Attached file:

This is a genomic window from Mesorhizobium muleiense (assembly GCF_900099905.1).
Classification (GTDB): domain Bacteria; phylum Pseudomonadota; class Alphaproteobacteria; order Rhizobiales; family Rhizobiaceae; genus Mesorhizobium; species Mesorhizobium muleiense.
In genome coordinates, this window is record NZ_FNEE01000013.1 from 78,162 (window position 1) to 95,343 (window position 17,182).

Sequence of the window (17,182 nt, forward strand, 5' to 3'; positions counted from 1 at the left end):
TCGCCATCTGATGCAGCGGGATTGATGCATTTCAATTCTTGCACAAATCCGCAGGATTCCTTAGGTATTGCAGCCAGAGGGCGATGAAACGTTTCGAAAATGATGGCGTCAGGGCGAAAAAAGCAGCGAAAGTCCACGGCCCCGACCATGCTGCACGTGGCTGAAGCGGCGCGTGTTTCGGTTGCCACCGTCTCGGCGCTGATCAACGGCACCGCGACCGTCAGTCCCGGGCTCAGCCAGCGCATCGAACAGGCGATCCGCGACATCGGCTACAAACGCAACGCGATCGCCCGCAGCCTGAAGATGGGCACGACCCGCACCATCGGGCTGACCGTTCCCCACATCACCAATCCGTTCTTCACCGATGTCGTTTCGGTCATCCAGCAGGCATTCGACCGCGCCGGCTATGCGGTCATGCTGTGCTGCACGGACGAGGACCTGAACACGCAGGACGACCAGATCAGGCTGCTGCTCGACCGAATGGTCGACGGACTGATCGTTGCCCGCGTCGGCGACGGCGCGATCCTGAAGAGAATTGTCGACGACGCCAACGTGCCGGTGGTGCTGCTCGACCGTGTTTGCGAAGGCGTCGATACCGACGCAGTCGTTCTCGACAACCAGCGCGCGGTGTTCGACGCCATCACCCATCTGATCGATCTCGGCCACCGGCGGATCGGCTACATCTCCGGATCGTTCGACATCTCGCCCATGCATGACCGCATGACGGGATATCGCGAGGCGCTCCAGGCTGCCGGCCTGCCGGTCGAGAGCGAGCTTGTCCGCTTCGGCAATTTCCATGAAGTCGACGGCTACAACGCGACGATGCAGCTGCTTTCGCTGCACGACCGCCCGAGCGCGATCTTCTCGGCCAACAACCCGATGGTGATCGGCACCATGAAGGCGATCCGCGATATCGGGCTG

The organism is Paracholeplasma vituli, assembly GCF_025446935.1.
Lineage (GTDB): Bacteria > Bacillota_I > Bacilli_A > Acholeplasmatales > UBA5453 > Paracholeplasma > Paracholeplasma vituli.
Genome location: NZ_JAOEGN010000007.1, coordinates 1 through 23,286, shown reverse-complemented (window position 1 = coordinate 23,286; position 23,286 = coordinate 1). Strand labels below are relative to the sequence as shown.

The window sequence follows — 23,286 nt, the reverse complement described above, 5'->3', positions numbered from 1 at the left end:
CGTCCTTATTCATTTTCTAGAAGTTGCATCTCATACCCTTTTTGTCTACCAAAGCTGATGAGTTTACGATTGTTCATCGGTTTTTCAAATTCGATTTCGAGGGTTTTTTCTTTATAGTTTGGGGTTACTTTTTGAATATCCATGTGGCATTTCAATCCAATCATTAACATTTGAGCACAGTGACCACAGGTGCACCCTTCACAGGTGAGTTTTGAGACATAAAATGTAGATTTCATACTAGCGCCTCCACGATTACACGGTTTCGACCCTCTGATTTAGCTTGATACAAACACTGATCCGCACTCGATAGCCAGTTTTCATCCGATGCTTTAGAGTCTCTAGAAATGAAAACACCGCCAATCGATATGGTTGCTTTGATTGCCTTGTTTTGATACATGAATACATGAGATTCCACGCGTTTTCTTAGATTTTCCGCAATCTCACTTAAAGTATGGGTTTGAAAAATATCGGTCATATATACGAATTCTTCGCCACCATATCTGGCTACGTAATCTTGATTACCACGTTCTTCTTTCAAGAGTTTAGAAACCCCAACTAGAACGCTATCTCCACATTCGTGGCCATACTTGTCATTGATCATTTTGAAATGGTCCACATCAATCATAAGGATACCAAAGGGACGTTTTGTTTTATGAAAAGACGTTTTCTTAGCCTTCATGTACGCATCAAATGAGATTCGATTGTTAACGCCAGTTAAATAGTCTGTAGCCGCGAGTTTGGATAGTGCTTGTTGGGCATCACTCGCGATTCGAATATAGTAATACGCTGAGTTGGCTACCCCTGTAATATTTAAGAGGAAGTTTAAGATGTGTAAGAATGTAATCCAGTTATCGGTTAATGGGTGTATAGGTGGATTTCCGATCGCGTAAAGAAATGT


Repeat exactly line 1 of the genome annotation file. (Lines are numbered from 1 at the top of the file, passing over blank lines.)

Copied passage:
This is a genomic window from Mesorhizobium muleiense (assembly GCF_900099905.1).